Cancer is a disease where abnormal cells divide without control and, most times, form a lump (called a tumour) as their numbers increase. Cancer cells can invade nearby tissues and can spread through the bloodstream and lymphatic systems to other parts of the body.
In Singapore, cancer is the major cause of death, accounting for about 30 per cent of all deaths in 2011. A total of 54,001 cases were diagnosed between 2007 and 2011. Cancer is a common disease and can affect anyone of any age.
The majority of cancer cases are sporadic, i.e. the disease is not inherited. By pure chance, many cases of ‘common’ cancers such as breast, colon and lung cancers can appear to run in a family. Your personal risk depends on factors such as your age, family history of cancer and your tendency to inherit cancer genes. These are beyond your control. Other risk factors that are within our control are not genetic. These include our lifestyles, diets, smoking and environmental exposures. We must work to reduce or prevent them.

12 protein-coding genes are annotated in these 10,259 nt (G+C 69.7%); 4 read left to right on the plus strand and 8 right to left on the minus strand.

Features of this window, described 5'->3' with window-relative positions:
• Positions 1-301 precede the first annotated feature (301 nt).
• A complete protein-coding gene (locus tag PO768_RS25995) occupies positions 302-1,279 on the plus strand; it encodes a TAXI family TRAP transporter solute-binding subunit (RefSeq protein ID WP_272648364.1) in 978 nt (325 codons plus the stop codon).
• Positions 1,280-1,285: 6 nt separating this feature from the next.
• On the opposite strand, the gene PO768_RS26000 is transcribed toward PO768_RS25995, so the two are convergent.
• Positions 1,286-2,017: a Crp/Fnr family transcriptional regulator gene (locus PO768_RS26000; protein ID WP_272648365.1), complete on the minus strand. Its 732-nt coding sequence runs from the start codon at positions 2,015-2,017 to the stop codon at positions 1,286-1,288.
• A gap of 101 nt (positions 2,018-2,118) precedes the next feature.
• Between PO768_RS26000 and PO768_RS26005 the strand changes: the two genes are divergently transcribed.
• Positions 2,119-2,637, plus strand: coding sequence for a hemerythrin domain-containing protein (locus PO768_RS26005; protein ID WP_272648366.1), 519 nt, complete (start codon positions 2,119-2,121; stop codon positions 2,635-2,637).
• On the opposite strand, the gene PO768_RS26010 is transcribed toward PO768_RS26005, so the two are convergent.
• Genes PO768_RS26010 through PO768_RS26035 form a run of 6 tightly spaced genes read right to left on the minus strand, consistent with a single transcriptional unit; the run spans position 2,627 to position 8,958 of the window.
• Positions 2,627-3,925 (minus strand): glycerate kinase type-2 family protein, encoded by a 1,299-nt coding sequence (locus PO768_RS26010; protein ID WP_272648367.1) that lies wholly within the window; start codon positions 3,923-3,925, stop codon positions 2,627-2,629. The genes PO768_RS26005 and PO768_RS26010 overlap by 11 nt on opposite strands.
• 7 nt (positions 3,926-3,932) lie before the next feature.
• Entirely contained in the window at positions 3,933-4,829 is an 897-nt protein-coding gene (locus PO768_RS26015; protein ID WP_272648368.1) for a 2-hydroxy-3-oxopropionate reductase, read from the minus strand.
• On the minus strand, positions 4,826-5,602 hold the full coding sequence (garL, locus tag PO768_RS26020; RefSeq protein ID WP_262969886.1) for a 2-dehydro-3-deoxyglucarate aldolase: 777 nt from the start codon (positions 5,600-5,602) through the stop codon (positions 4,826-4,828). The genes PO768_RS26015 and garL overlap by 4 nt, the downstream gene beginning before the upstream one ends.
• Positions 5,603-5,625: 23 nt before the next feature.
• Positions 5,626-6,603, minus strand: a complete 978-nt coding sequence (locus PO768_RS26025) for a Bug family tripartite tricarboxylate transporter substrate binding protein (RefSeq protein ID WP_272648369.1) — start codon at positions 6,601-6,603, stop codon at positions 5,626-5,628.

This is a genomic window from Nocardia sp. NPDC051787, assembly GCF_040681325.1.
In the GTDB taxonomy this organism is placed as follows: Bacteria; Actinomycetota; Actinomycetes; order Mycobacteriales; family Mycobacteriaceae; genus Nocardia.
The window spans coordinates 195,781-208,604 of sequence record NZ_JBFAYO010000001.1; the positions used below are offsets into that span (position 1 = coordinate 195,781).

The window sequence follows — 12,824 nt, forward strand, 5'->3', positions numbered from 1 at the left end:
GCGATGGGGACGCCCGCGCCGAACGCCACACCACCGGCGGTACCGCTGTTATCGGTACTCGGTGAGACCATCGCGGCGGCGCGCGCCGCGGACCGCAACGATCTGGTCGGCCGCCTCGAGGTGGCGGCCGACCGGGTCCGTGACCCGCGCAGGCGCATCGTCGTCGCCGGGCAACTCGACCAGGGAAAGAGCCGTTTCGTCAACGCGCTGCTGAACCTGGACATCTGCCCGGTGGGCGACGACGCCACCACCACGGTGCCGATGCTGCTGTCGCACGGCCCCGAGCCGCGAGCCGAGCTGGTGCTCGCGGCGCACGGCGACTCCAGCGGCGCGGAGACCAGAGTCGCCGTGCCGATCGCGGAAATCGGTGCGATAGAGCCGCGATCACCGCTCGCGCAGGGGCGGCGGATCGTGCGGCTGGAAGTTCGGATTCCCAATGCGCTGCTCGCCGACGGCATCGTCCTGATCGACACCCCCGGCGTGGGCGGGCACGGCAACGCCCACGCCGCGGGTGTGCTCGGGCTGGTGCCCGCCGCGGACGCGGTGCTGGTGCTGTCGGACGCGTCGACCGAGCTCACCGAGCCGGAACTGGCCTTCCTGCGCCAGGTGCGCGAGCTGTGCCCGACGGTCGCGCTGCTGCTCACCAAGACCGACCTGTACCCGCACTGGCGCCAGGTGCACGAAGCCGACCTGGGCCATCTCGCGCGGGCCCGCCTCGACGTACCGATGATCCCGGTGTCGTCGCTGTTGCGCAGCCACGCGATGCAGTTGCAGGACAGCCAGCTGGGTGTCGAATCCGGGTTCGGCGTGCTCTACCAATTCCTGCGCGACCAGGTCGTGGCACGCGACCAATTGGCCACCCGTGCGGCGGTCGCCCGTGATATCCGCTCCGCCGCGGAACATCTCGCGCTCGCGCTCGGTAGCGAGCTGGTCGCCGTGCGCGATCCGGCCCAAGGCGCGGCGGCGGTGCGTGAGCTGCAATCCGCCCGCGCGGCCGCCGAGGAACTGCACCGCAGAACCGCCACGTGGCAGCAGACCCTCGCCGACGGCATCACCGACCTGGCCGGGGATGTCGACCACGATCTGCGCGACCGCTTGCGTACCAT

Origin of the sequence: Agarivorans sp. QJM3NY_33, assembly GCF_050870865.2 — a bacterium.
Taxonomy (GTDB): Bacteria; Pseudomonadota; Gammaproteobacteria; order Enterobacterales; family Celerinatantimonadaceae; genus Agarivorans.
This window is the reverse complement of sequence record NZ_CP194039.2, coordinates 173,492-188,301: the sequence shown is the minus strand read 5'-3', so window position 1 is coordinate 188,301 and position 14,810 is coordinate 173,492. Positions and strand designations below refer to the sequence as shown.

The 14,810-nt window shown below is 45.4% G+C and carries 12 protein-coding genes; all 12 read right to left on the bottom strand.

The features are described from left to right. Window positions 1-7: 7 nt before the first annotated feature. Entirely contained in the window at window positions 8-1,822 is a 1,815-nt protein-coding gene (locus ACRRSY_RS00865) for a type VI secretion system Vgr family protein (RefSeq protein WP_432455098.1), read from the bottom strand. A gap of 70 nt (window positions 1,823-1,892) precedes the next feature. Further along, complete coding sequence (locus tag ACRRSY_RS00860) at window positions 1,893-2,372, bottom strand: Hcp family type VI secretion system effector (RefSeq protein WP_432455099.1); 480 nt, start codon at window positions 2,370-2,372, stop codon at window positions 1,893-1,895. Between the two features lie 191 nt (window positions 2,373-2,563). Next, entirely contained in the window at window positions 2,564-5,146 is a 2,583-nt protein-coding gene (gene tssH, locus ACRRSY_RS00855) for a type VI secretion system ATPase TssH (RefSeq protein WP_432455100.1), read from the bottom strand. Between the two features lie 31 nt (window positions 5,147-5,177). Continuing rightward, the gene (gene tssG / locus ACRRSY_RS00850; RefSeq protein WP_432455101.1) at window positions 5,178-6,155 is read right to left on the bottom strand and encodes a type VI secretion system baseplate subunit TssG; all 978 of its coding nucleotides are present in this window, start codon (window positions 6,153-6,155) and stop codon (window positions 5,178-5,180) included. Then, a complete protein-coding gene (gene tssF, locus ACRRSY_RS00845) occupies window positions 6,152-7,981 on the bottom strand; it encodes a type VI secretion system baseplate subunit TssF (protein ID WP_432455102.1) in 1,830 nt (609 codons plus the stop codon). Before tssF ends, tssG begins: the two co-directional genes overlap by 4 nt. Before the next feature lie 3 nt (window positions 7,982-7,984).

Although great advances have been made in the treatment of cancer, their impact on survival rates has been incremental rather than dramatic. Many cancer patients are also diagnosed relatively late, at which stage their treatment options are often severely limited. Prevention and early detection of cancer are therefore key strategies in our cancer control efforts. You must be responsible for your own health – only you hold the key to your well-being.
Extracted from the Singapore Cancer Registry, Interim Report
(Trends in Cancer Incidence in Singapore 2007-2011)
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